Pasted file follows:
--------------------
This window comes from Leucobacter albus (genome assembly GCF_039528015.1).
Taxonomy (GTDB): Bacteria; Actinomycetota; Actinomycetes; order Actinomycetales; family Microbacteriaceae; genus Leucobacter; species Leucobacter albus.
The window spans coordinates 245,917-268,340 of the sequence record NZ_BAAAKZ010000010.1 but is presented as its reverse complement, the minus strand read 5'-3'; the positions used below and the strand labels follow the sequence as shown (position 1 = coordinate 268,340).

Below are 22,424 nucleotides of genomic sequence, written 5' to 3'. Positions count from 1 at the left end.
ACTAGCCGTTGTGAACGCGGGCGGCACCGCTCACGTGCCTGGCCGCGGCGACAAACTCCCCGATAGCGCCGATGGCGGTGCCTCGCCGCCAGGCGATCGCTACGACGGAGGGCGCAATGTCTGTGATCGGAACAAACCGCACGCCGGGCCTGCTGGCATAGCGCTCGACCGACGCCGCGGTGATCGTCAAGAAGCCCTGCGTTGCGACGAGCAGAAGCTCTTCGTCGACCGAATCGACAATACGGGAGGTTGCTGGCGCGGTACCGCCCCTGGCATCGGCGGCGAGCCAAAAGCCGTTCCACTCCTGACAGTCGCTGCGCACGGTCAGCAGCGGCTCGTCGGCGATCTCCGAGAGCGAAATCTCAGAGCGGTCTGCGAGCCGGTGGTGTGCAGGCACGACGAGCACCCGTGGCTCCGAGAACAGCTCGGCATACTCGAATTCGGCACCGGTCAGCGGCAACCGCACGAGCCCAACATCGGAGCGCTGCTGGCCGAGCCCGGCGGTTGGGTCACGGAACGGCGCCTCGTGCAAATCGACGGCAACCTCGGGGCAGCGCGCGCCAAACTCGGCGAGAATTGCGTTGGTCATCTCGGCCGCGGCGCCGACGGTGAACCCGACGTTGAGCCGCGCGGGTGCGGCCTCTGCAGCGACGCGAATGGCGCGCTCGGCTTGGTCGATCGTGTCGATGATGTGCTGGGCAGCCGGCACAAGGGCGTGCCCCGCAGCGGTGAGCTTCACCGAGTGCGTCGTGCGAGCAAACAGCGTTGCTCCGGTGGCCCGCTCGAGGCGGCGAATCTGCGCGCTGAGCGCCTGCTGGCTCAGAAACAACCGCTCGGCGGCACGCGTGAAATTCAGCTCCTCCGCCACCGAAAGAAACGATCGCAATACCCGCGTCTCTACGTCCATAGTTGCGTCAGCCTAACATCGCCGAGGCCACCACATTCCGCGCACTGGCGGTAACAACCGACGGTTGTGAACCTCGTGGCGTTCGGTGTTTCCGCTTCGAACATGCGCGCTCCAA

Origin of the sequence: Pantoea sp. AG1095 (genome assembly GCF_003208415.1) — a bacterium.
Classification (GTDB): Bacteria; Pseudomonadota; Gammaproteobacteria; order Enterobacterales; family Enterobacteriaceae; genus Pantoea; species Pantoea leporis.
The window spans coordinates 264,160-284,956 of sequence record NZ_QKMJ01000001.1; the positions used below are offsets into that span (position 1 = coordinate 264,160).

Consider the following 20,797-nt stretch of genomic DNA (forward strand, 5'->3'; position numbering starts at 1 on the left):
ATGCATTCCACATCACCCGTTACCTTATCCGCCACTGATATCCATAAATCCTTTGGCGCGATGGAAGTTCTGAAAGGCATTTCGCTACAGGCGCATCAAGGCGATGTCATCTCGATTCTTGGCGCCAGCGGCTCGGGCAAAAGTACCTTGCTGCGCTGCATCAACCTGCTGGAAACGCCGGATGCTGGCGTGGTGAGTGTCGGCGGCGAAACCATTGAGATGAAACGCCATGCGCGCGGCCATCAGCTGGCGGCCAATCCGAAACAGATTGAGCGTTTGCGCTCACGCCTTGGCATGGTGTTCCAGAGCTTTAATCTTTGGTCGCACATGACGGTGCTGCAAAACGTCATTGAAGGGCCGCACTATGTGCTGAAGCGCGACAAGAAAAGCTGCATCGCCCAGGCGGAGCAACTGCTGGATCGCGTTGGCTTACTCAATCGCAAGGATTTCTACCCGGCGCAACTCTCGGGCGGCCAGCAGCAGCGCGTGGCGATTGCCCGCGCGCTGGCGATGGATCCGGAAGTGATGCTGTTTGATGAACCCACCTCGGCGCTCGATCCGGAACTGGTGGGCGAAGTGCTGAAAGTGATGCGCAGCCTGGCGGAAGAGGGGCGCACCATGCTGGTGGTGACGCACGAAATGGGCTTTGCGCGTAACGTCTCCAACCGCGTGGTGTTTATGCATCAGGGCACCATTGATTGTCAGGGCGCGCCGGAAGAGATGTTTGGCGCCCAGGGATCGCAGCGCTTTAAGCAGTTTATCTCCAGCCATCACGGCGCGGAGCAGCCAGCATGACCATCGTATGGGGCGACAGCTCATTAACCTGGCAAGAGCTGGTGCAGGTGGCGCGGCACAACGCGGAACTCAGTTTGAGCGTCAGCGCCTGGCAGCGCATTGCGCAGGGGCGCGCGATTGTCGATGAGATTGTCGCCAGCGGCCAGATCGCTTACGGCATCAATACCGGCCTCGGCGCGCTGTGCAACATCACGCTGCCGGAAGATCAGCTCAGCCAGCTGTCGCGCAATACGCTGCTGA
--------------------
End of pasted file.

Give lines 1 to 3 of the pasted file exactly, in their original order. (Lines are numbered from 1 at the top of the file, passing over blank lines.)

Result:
This window comes from Leucobacter albus (genome assembly GCF_039528015.1).
Taxonomy (GTDB): Bacteria; Actinomycetota; Actinomycetes; order Actinomycetales; family Microbacteriaceae; genus Leucobacter; species Leucobacter albus.
The window spans coordinates 245,917-268,340 of the sequence record NZ_BAAAKZ010000010.1 but is presented as its reverse complement, the minus strand read 5'-3'; the positions used below and the strand labels follow the sequence as shown (position 1 = coordinate 268,340).